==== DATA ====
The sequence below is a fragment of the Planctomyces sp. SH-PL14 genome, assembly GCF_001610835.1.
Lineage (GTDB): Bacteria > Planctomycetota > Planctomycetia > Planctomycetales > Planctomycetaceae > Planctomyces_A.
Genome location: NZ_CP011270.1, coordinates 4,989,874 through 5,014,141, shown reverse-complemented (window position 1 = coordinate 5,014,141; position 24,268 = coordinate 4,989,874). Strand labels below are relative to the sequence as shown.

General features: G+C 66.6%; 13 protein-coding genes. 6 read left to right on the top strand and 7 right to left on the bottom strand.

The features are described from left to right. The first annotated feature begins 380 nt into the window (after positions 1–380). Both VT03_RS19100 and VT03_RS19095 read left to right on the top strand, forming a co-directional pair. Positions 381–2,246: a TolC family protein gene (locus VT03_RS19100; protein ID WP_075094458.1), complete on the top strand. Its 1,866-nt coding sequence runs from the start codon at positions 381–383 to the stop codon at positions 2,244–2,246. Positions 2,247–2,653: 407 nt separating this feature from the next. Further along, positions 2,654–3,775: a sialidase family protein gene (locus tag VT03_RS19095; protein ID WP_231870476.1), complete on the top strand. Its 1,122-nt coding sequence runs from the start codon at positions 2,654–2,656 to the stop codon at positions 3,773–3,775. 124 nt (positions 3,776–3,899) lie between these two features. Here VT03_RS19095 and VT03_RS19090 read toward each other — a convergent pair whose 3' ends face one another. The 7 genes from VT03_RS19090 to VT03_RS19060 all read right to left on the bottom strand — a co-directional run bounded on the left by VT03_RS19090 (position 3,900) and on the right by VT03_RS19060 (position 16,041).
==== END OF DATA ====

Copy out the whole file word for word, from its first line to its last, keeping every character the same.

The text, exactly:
The sequence below is a fragment of the Planctomyces sp. SH-PL14 genome, assembly GCF_001610835.1.
Lineage (GTDB): Bacteria > Planctomycetota > Planctomycetia > Planctomycetales > Planctomycetaceae > Planctomyces_A.
Genome location: NZ_CP011270.1, coordinates 4,989,874 through 5,014,141, shown reverse-complemented (window position 1 = coordinate 5,014,141; position 24,268 = coordinate 4,989,874). Strand labels below are relative to the sequence as shown.

General features: G+C 66.6%; 13 protein-coding genes. 6 read left to right on the top strand and 7 right to left on the bottom strand.

The features are described from left to right. The first annotated feature begins 380 nt into the window (after positions 1–380). Both VT03_RS19100 and VT03_RS19095 read left to right on the top strand, forming a co-directional pair. Positions 381–2,246: a TolC family protein gene (locus VT03_RS19100; protein ID WP_075094458.1), complete on the top strand. Its 1,866-nt coding sequence runs from the start codon at positions 381–383 to the stop codon at positions 2,244–2,246. Positions 2,247–2,653: 407 nt separating this feature from the next. Further along, positions 2,654–3,775: a sialidase family protein gene (locus tag VT03_RS19095; protein ID WP_231870476.1), complete on the top strand. Its 1,122-nt coding sequence runs from the start codon at positions 2,654–2,656 to the stop codon at positions 3,773–3,775. 124 nt (positions 3,776–3,899) lie between these two features. Here VT03_RS19095 and VT03_RS19090 read toward each other — a convergent pair whose 3' ends face one another. The 7 genes from VT03_RS19090 to VT03_RS19060 all read right to left on the bottom strand — a co-directional run bounded on the left by VT03_RS19090 (position 3,900) and on the right by VT03_RS19060 (position 16,041).